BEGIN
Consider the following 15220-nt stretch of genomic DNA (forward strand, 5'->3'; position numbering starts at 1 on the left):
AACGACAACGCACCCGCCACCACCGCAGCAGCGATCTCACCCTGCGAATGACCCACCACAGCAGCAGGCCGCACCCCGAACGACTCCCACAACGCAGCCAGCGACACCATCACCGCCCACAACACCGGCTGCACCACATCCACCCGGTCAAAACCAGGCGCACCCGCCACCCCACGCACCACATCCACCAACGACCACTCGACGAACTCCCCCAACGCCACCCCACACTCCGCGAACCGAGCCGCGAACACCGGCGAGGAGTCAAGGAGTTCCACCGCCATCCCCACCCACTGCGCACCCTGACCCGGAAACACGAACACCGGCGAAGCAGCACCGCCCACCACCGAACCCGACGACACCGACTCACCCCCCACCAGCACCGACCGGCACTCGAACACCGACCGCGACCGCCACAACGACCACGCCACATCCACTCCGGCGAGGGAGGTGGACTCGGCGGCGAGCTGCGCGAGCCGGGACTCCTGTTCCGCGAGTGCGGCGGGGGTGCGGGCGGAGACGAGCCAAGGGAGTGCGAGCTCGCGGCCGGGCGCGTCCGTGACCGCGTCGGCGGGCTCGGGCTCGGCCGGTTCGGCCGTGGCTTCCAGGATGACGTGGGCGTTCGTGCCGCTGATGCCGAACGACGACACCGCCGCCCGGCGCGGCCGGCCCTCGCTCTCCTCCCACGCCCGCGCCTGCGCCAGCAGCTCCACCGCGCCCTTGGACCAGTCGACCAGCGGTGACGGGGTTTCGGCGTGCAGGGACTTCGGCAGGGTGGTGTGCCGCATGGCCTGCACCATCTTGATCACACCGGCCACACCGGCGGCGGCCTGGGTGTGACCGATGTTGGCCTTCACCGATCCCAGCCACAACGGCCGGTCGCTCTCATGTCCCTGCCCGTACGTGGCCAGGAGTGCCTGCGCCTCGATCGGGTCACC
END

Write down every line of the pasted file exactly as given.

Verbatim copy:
Consider the following 15220-nt stretch of genomic DNA (forward strand, 5'->3'; position numbering starts at 1 on the left):
AACGACAACGCACCCGCCACCACCGCAGCAGCGATCTCACCCTGCGAATGACCCACCACAGCAGCAGGCCGCACCCCGAACGACTCCCACAACGCAGCCAGCGACACCATCACCGCCCACAACACCGGCTGCACCACATCCACCCGGTCAAAACCAGGCGCACCCGCCACCCCACGCACCACATCCACCAACGACCACTCGACGAACTCCCCCAACGCCACCCCACACTCCGCGAACCGAGCCGCGAACACCGGCGAGGAGTCAAGGAGTTCCACCGCCATCCCCACCCACTGCGCACCCTGACCCGGAAACACGAACACCGGCGAAGCAGCACCGCCCACCACCGAACCCGACGACACCGACTCACCCCCCACCAGCACCGACCGGCACTCGAACACCGACCGCGACCGCCACAACGACCACGCCACATCCACTCCGGCGAGGGAGGTGGACTCGGCGGCGAGCTGCGCGAGCCGGGACTCCTGTTCCGCGAGTGCGGCGGGGGTGCGGGCGGAGACGAGCCAAGGGAGTGCGAGCTCGCGGCCGGGCGCGTCCGTGACCGCGTCGGCGGGCTCGGGCTCGGCCGGTTCGGCCGTGGCTTCCAGGATGACGTGGGCGTTCGTGCCGCTGATGCCGAACGACGACACCGCCGCCCGGCGCGGCCGGCCCTCGCTCTCCTCCCACGCCCGCGCCTGCGCCAGCAGCTCCACCGCGCCCTTGGACCAGTCGACCAGCGGTGACGGGGTTTCGGCGTGCAGGGACTTCGGCAGGGTGGTGTGCCGCATGGCCTGCACCATCTTGATCACACCGGCCACACCGGCGGCGGCCTGGGTGTGACCGATGTTGGCCTTCACCGATCCCAGCCACAACGGCCGGTCGCTCTCATGTCCCTGCCCGTACGTGGCCAGGAGTGCCTGCGCCTCGATCGGGTCACC